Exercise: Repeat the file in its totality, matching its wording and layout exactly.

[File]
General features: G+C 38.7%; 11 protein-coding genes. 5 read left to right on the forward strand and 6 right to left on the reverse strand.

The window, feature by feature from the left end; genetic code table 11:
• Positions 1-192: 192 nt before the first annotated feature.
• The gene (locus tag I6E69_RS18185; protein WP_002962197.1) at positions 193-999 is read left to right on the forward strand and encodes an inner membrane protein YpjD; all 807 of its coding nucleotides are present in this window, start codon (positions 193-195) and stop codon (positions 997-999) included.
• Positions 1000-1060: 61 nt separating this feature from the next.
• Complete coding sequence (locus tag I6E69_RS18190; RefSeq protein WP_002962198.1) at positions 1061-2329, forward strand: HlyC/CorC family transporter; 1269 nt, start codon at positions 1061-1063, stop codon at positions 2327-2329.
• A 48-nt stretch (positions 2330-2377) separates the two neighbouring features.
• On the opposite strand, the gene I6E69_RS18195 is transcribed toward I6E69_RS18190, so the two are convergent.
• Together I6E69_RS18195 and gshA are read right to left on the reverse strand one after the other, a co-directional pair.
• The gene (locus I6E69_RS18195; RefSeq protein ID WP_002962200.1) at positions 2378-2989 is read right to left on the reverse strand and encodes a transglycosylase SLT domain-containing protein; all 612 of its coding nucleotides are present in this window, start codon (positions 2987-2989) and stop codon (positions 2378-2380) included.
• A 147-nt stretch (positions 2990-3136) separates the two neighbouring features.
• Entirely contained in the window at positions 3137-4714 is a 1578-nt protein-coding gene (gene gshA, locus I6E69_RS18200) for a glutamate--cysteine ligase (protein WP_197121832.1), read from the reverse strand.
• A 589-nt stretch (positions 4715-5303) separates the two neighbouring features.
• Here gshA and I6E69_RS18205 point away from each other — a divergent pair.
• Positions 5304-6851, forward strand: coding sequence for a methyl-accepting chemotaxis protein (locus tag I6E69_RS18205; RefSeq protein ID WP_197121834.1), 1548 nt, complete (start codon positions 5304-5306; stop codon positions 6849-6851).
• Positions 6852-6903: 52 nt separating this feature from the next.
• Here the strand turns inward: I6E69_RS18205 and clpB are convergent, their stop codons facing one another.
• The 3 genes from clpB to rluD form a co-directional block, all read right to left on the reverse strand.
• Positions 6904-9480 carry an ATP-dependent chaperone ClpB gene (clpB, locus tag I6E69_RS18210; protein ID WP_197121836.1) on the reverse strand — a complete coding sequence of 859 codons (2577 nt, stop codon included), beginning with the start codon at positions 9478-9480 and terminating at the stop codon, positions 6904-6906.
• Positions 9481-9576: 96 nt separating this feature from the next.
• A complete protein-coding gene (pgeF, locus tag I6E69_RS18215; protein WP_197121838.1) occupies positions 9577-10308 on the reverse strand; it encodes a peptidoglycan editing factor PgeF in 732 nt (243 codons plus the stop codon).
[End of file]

General features: G+C 38.7%; 11 protein-coding genes. 5 read left to right on the forward strand and 6 right to left on the reverse strand.

The window, feature by feature from the left end; genetic code table 11:
• Positions 1-192: 192 nt before the first annotated feature.
• The gene (locus tag I6E69_RS18185; protein WP_002962197.1) at positions 193-999 is read left to right on the forward strand and encodes an inner membrane protein YpjD; all 807 of its coding nucleotides are present in this window, start codon (positions 193-195) and stop codon (positions 997-999) included.
• Positions 1000-1060: 61 nt separating this feature from the next.
• Complete coding sequence (locus tag I6E69_RS18190; RefSeq protein WP_002962198.1) at positions 1061-2329, forward strand: HlyC/CorC family transporter; 1269 nt, start codon at positions 1061-1063, stop codon at positions 2327-2329.
• A 48-nt stretch (positions 2330-2377) separates the two neighbouring features.
• On the opposite strand, the gene I6E69_RS18195 is transcribed toward I6E69_RS18190, so the two are convergent.
• Together I6E69_RS18195 and gshA are read right to left on the reverse strand one after the other, a co-directional pair.
• The gene (locus I6E69_RS18195; RefSeq protein ID WP_002962200.1) at positions 2378-2989 is read right to left on the reverse strand and encodes a transglycosylase SLT domain-containing protein; all 612 of its coding nucleotides are present in this window, start codon (positions 2987-2989) and stop codon (positions 2378-2380) included.
• A 147-nt stretch (positions 2990-3136) separates the two neighbouring features.
• Entirely contained in the window at positions 3137-4714 is a 1578-nt protein-coding gene (gene gshA, locus I6E69_RS18200) for a glutamate--cysteine ligase (protein WP_197121832.1), read from the reverse strand.
• A 589-nt stretch (positions 4715-5303) separates the two neighbouring features.
• Here gshA and I6E69_RS18205 point away from each other — a divergent pair.
• Positions 5304-6851, forward strand: coding sequence for a methyl-accepting chemotaxis protein (locus tag I6E69_RS18205; RefSeq protein ID WP_197121834.1), 1548 nt, complete (start codon positions 5304-5306; stop codon positions 6849-6851).
• Positions 6852-6903: 52 nt separating this feature from the next.
• Here the strand turns inward: I6E69_RS18205 and clpB are convergent, their stop codons facing one another.
• The 3 genes from clpB to rluD form a co-directional block, all read right to left on the reverse strand.
• Positions 6904-9480 carry an ATP-dependent chaperone ClpB gene (clpB, locus tag I6E69_RS18210; protein ID WP_197121836.1) on the reverse strand — a complete coding sequence of 859 codons (2577 nt, stop codon included), beginning with the start codon at positions 9478-9480 and terminating at the stop codon, positions 6904-6906.
• Positions 9481-9576: 96 nt separating this feature from the next.
• A complete protein-coding gene (pgeF, locus tag I6E69_RS18215; protein WP_197121838.1) occupies positions 9577-10308 on the reverse strand; it encodes a peptidoglycan editing factor PgeF in 732 nt (243 codons plus the stop codon).